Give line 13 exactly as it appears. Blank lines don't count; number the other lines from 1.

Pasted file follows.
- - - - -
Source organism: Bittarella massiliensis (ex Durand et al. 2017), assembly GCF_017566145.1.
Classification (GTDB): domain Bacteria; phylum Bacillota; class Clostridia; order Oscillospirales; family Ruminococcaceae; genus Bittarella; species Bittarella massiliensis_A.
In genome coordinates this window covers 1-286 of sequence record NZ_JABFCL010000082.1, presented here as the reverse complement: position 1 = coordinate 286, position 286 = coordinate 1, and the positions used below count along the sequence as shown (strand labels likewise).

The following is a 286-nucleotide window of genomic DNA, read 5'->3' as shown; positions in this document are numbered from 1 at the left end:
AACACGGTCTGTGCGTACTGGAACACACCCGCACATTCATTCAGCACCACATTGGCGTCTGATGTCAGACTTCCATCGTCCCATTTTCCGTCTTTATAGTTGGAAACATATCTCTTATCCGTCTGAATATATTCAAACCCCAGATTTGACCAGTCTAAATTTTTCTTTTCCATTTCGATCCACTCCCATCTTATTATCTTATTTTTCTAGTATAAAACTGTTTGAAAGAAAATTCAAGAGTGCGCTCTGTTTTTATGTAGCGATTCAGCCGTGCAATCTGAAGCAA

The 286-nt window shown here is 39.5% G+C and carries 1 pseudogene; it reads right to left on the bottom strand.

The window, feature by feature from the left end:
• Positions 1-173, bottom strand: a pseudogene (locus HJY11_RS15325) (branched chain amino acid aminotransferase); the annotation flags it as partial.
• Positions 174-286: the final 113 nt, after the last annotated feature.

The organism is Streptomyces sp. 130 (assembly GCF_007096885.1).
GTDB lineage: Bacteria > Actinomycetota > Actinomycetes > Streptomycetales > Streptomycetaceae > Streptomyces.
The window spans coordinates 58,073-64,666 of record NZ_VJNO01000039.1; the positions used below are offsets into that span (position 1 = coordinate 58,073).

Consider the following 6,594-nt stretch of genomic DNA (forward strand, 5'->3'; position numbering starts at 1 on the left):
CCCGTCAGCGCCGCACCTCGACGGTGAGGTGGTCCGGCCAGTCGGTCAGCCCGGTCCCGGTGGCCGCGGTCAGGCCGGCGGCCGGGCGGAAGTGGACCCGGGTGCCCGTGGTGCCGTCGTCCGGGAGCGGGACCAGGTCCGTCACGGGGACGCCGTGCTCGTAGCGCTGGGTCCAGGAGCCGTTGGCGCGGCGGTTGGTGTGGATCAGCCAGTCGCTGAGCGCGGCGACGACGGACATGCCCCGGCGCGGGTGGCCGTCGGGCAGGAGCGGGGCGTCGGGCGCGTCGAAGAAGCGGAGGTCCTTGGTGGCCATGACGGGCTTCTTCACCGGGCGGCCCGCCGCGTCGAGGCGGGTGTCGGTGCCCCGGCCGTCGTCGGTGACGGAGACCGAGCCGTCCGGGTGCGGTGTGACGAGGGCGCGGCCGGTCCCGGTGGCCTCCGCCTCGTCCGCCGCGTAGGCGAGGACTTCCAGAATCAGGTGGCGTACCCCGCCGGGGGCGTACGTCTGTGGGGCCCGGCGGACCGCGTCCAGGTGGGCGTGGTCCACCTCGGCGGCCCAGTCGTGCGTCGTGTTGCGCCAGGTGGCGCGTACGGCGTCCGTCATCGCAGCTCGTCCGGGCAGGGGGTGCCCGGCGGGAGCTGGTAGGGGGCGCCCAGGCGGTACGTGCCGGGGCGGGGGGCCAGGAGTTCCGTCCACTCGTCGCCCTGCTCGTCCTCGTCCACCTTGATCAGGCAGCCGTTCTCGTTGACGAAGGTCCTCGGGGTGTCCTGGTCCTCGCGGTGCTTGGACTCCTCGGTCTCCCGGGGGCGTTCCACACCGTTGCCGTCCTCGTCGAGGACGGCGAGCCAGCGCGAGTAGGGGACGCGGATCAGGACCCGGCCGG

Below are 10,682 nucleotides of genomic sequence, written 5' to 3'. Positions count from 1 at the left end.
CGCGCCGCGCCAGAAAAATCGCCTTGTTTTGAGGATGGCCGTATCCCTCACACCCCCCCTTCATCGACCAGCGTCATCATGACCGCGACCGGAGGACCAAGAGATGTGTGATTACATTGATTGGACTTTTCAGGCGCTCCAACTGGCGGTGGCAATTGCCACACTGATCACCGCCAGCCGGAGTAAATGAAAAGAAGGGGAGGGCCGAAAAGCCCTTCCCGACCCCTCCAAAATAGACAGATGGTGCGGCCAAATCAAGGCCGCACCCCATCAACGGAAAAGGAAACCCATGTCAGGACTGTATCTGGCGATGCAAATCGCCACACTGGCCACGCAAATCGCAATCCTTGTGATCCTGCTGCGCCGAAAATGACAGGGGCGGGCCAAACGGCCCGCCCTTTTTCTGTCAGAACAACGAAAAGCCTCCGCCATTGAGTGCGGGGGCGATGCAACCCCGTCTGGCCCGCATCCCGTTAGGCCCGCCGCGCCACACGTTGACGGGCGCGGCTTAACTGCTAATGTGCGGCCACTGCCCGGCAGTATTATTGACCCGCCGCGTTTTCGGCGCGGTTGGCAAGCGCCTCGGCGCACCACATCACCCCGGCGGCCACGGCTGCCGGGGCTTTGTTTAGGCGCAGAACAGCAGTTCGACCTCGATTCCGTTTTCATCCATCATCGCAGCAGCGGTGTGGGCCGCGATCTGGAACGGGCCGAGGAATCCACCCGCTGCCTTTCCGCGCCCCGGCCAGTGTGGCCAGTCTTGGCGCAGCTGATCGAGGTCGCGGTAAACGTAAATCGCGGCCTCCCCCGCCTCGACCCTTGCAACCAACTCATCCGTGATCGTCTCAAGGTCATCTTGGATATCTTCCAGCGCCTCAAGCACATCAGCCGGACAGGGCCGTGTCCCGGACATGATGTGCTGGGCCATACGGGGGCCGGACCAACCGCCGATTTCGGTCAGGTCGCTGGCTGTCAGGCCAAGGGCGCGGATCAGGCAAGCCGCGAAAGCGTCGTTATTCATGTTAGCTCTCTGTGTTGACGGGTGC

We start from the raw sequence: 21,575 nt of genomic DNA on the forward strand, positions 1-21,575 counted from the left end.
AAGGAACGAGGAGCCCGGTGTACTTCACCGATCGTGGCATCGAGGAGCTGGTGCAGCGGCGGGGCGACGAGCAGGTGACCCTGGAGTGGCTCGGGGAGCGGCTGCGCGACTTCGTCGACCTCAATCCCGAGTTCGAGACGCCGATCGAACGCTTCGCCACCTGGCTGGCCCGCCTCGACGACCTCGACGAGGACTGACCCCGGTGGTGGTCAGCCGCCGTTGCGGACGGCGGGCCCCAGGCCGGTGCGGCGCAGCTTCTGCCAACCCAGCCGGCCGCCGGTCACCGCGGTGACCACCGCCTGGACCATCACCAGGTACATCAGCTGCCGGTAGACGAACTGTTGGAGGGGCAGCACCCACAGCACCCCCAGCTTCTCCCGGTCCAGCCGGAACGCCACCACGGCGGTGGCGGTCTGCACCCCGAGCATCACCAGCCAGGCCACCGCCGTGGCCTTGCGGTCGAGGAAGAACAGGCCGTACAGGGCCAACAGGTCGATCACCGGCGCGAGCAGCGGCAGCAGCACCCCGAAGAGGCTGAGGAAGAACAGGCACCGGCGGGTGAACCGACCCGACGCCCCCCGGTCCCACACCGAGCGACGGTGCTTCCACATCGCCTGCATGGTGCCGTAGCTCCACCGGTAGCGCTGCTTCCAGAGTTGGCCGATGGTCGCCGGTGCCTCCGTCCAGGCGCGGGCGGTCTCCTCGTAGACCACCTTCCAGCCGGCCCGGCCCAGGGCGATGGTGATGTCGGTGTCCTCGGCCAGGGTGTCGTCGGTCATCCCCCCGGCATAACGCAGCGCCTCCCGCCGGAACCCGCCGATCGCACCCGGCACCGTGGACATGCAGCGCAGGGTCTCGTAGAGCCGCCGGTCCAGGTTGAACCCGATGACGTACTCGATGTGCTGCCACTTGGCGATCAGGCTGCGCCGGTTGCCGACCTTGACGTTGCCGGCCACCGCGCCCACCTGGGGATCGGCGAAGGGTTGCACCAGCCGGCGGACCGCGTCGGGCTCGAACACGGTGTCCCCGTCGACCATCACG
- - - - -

Consider the following 6,594-nt stretch of genomic DNA (forward strand, 5'->3'; position numbering starts at 1 on the left):